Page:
Fluide Is Making Space For Beauty Beyond The Binary

 
 

Entrepreneur And Fluide Co-Founder Isabella Giancarlo opens up about launching a queer beauty brand in the age of Instagram. Interview by Sean Santiago.

 Photographed by Morgan Stuart.

Photographed by Morgan Stuart.

 
 

Sean Santiago: First things first—why makeup?

Isabella Giancarlo: Makeup is fun because there’s no right or wrong way to wear it, but in the beauty space it still really feels like there’s no brand that’s showing a truly inclusive definition of beauty. And so we were like, let’s do it.

SS: Did you start out in your kitchen? This is how I imagine all beauty brands start.

IG: We worked with partners around the country to find the right formula; we wanted to make sure everything was made in the States, cruelty-free and paraben-free. A lot of cheaper, more accessible makeup that’s typically marketed at queer people is full of garbage. We want to keep Fluide at a low price point, but we want to be proud of the way it’s made. At the end of the day we need to keep our community safe.

SS: How did you go about creating this world, the Fluide world? Why the name?

IG: I think that we’re living in a really awesome time where gender expansiveness is actually at the forefront of conversation. People are actually down to talk about gender in a more nuanced way than they have been in the past. And I just don't see why anyone should not be able to rock a blue lip whenever, no matter who you are. I feel like it’s time to embrace something more, to show inventive, creative ways to express yourself with makeup that don’t make you feel like you’re being held to a certain standard. Like, fuck that.

SS: But sometimes I feel like I'm not queering my makeup enough. Like, I like to play with more subtle colors and tones and it feels too cis, or something. I usually get my nails done in flesh tones, which to me reads very Yeezy, which I guess is very Kylie, which I know is very cis. But my friend said my nails need to be longer to pull it off. And I agree, but I've been trying to grow them out and they keep breaking.

IG: I heard the trick is to take women’s—

SS: Pre-natal vitamins?

IG: Do you take them!?

SS: No, but I’ve thought about it.

IG: I take them, for that reason.

SS: I figure if it’s good for a baby it’s gotta be good for your nails.

IG: And hair!

SS: I take Biotin because that’s hopefully gonna help, but mostly I’m just too clumsy. My point being that it’s interesting to think about exploring gender in more nuanced ways, because it’s like sometimes I’m not doing it queer enough. It’s back to that idea of an industry standard—I’m like, too beholden to it? Or too under its influence.

IG: I constantly feel like I’m not presenting myself in a queer enough way, and that’s so interesting that you also feel that way. It’s like, what the fuck! I am a queer person and I don’t feel queer enough?

SS: As if there’s not enough validity unless you're articulating it in a certain way, which, now that I think of it, is just holding yourself to another arbitrary set of standards. Do I have to express myself in this way or can I do my own thing? And can Kylie Jenner be my own thing? [Ed. note: I am garbage.] It's also crazy to me how, if you're masculine presenting, makeup immediately becomes drag. There is so much work to be done on that front, to get people exploring the femininity and beauty that I think is actually genderless and in men already. However you define “man.” But I’m realizing more and more that so many guys have never thought about gender, and I don't know how to start that conversation. I feel my queerness applies to my gender as much as my sexuality, if not more so. And it’s this kind of imagery and your kind of brand that make this visible and that work to break down the idea that it’s either/or.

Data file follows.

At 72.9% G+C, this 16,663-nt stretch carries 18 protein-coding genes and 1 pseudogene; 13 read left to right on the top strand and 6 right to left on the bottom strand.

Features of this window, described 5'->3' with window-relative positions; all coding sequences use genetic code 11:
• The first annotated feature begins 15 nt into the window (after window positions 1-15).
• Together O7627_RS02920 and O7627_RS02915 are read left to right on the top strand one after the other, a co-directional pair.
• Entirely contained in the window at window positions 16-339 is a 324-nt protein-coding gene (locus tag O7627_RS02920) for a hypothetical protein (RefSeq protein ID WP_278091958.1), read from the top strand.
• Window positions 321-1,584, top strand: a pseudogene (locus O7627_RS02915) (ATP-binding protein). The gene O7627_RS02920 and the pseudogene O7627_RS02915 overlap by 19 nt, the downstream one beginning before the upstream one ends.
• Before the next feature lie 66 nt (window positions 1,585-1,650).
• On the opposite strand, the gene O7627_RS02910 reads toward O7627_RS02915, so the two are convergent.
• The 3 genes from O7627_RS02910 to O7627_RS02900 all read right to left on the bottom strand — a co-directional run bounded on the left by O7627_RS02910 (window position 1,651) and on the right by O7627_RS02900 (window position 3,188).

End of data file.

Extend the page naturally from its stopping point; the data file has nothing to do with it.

IG: I’m with you, I’m so with you. When I was growing up I felt like I had to wear makeup. I didn’t come out until I was—twenty...one?—and in high school it felt like I had to wear makeup just to fit in with the other girls. So makeup had this weight and this heaviness to it, these associations of trying to fit in and trying to look like everyone else. Not to mention, like, shame. Like if you didn’t go out with your eyeliner on and your mascara on then you felt a little bit naked. And then I went through a phase where I was like, fuck it, I’m not wearing anything. And now I’m at a place where I can express myself instead of feeling this obligation that I have to put on makeup to be socially acceptable.

SS: Just developing a personal relationship with makeup has been like—how do you form a personal relationship with something you’ve been told isn’t for you? I think last year, or maybe early this year, Perfume Genius was on Into The Gloss and he was like, fuck the body it’s all about the face. And I was like, thank you. That’s it. I’m a face person. I want someone to notice my lashes are really good, or that my lips are really full. It seems like so many gay men are all about the gym selfie, but my phone is full of just these intense close-ups of my face. And I kind of wonder, not that those things are mutually exclusive—although I’m never setting foot in a fucking gym—but I kind of wonder what that dialogue is between those two ways of being viable for yourself. How do you reconcile these different ways of seeing yourself, and thinking of your own sexual viability? Do you feel like from your perspective that what it all boils down to is desirability politics?

If they don’t find you desirable in the same way that you find yourself desirable, then fuck it.
 
 Costume designer and illustrator Jos Hurt muses on beauty on the brand's blog, Future Fluide. "Makeup doesn’t affect the way I interact with others, but if I see a hot man I’m definitely throwing on the lipstick  Zip by Glossier ."